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A different kind of meditation
by VASANA CHINVARAKORN, Bangkok Post, May 19, 2007
Get in touich with Gil Alon's 'Creativities Workshop'
Bangkok, Thailand -- He asked us to laugh, cry, dance, talk gibberish and feel intense pain. He said this was part of boosting and re-connecting with the source of creativity in us all.
<< Gil Alon
For years, perhaps since our childhoods, we have been programmed to live and think in "boxes", and in order to take them apart, Israeli theatre director/actor and Zen Buddhist teacher Gil Alon stressed that we have to first and foremost drop every idea of competition.
"Good or bad, to be number one or the best, these are just opinions," said the conductor of the aptly named "Creativities Workshop", an innovative training method that has become popular in Thailand over the past seven years. Every participant called this man, who resembles a monk with a shaven head, by his first name: Gil, which means "Happiness" in his mother language.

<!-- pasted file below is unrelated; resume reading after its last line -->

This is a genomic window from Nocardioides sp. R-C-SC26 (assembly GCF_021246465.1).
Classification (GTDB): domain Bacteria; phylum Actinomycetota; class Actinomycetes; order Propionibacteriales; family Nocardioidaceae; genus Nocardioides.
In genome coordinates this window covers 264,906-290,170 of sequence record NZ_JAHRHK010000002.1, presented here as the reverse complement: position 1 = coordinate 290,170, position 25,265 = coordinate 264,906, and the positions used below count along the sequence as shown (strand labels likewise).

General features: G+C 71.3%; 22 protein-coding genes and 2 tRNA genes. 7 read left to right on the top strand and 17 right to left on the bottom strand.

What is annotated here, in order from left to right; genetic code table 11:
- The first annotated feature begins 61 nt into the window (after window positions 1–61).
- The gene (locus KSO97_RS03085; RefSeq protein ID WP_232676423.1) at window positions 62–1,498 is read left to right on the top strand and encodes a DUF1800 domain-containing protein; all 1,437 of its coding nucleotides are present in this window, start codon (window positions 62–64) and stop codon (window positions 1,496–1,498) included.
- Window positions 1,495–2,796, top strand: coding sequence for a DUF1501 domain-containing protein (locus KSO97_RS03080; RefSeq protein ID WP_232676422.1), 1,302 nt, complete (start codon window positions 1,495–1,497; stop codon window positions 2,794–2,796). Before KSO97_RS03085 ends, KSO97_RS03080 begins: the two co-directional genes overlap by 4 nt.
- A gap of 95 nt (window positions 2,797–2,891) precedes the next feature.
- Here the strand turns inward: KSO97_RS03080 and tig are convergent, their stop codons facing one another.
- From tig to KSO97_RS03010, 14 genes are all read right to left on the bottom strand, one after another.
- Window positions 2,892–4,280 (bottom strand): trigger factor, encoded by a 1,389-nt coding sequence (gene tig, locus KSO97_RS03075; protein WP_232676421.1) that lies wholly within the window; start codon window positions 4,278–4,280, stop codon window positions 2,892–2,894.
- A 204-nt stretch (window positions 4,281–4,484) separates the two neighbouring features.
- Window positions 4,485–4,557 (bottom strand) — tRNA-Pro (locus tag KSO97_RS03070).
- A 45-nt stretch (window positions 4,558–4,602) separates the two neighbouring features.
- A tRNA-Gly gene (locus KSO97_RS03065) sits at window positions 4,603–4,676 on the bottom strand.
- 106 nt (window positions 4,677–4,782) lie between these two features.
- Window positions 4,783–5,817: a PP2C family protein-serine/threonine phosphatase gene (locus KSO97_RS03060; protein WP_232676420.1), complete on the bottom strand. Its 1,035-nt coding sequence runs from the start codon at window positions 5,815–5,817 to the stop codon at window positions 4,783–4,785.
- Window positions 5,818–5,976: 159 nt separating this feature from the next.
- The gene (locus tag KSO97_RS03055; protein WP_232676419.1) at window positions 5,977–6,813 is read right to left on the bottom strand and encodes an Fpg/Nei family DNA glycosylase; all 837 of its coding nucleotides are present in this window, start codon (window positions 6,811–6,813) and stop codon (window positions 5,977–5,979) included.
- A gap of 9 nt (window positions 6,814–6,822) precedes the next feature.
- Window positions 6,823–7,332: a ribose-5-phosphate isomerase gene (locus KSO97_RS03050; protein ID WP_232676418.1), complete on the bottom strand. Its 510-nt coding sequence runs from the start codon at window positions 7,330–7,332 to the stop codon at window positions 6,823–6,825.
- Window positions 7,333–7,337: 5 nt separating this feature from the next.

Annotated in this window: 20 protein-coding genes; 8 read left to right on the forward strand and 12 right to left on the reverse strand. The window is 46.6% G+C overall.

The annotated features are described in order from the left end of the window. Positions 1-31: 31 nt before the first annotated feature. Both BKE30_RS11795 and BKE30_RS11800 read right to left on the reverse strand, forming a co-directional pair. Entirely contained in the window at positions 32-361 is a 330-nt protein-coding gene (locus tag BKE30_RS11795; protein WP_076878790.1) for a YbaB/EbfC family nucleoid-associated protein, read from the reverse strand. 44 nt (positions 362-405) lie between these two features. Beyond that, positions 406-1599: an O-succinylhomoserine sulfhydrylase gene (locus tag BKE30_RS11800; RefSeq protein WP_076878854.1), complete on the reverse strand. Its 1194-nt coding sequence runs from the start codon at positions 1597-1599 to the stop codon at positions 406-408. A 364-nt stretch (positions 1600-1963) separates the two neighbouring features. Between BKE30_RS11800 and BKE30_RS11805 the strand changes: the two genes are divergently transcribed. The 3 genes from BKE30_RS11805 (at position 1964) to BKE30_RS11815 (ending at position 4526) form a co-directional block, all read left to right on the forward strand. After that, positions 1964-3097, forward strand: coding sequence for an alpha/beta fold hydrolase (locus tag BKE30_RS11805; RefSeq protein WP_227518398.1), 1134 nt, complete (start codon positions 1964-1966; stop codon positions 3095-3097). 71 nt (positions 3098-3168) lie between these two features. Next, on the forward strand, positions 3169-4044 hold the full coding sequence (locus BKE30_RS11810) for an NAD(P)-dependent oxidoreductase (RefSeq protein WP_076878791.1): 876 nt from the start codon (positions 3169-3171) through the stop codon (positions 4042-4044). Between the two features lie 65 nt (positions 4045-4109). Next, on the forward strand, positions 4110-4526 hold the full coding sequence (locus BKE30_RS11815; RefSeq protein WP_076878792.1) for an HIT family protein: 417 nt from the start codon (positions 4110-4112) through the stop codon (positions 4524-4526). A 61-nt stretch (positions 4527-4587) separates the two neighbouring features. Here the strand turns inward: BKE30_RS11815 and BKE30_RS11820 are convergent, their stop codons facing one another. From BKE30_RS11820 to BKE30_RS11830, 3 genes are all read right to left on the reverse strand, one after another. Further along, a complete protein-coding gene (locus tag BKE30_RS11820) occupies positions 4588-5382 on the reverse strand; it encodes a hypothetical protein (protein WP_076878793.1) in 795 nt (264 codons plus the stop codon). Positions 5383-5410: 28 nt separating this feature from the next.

Alon's approach to creativity is based on the belief that it is endless, innate and closely intertwined with the concept of love.
"Being creative is doing what we love to do. It doesn't mean you won't have problems. But loving what we do will help us overcome difficulties; it will make it a little easier to deal with them."
The word "love" is repeated throughout the workshop. One good piece of news is that you don't have to be an artist in order to be creative, he says. The Creativities Workshop consists of a series of journeys into the unknown - where each participant will discover his or her hidden talents buried underneath the boxes - or "garbage", as Alon calls it. In virtually all the sessions we don't know what we are going to do until the very moment of action. Neither are we told what is expected of us, even afterwards. How could it be otherwise? For every experience will be personal, and different. Who can judge whether it is negative or positive?